Announcement Module
No announcement yet.

Good article on practical fitness vs. APFT

Page Title Module
Move Remove Collapse
Conversation Detail Module
  • Filter
  • Time
  • Show
Clear All
new posts

  • Good article on practical fitness vs. APFT

    I recently came across this article and thought I'd share. I'm aware that the APFT is currently in a state of flux, so this issue may already be in the process of being corrected. The major does get a bit technical in the latter half of the article when he discusses his particular training plan, but the first half is good reading and some excellent points are brought up. Unfortunately the PDF is too large for me to attach, but here is the link.

    Why Does the Army Want Me Weak?

    About the author:
    Ryan Long is a major in the US Army and an instructor in the Department of Physical Education at the United States Military Academy, West Point, NY. He graduated from USMA in 2000 with a Bachelors of Science in Environmental Science and graduated from the University of Virginia in 2008 with a Masters of Education in Kinesiology. He is a competitive weightlifter with a 210kg total in the 77kg class and a competitive powerlifter with a 1300lb raw total in the 181lb weight class.

  • #2
    Re: Good article on practical fitness vs. APFT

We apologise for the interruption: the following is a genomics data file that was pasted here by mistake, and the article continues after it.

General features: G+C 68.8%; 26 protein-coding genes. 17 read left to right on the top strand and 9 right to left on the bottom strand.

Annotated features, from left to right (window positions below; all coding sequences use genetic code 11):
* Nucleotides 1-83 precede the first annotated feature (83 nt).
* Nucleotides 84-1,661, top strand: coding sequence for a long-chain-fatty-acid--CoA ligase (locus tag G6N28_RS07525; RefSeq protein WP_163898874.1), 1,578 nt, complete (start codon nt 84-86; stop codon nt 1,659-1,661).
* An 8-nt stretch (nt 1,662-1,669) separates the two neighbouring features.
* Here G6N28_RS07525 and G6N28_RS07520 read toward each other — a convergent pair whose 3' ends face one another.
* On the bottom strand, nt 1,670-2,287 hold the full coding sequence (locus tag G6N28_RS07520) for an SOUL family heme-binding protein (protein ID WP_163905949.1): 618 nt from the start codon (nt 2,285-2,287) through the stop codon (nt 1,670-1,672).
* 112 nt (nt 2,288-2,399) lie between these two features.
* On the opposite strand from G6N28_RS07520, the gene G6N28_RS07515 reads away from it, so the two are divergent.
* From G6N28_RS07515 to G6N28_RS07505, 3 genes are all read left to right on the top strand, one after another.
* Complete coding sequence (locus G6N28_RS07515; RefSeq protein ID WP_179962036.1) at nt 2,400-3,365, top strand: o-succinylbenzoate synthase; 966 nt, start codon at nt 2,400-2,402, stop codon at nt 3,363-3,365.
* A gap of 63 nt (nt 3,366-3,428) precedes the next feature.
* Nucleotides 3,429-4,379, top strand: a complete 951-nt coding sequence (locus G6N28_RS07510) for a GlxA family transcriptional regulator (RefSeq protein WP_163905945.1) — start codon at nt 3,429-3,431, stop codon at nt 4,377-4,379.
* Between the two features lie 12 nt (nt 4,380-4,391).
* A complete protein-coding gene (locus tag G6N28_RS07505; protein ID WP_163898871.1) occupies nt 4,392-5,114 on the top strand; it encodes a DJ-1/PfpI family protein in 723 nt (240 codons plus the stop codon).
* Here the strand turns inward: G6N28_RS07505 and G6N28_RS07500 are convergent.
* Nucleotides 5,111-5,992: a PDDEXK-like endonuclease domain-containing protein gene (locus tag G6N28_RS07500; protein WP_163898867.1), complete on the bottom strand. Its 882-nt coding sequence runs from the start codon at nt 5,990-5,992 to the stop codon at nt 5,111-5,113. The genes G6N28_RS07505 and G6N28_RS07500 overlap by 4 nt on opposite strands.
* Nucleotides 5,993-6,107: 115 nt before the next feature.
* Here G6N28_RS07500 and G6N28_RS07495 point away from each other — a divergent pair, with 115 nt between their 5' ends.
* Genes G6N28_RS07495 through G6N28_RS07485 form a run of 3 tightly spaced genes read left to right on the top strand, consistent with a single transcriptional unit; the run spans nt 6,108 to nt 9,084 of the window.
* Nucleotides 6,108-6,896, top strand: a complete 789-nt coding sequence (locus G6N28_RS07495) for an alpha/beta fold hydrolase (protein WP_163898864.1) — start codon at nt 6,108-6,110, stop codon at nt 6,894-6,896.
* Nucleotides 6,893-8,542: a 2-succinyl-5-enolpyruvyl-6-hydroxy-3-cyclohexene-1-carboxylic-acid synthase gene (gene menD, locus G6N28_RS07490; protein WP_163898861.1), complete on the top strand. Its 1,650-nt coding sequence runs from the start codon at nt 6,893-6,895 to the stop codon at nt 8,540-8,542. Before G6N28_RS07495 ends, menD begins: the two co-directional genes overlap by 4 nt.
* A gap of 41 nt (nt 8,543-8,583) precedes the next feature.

I know I've preached about the benefits of Kettlebells on here before but my personal opinion is that they are the solution to what everyone is looking for. Kettlebells are a great way to get good cardio, a great fat burner, an excellent strength/power training and it's a gym all rolled into one plus it's convienent that you can take it with you anywhere to use.

    It's the benefits of weightlifting with the positive affects of getting just as strong but without the negative side affects of getting huge and bulky that slows you down.

    While you should run and have to you can to some extent use it alone in high intensity cardio and pass a timed run. Granted you may not max out the run totally but you can pretty much pass it with a decent time.

    Finally when you use it the affects of it mimic the effect of body weight exercises where by doing those you can be able to handle your own weight. I tested that out myself personally. For a whole year I had not done any situps I then had taken up the kettlebell workout and after a month or so I tested myself on sit ups alone and I maxed them out. Now thats pretty good for someone who hadn't done them for a whole year.

    On the new Army PRT the training does involve Kettlebells but I hope someday it gets to the point where a test is created that tests on Kettlebell exercises. Already a number of Federal agencies test their applicants on them. The Secret Service tests their applicants with the snatch challenge where they have to perform 200 snatchs in 10 minutes. My opinion I think testing soldiers on something like that instead of push ups would be way more of a benefit.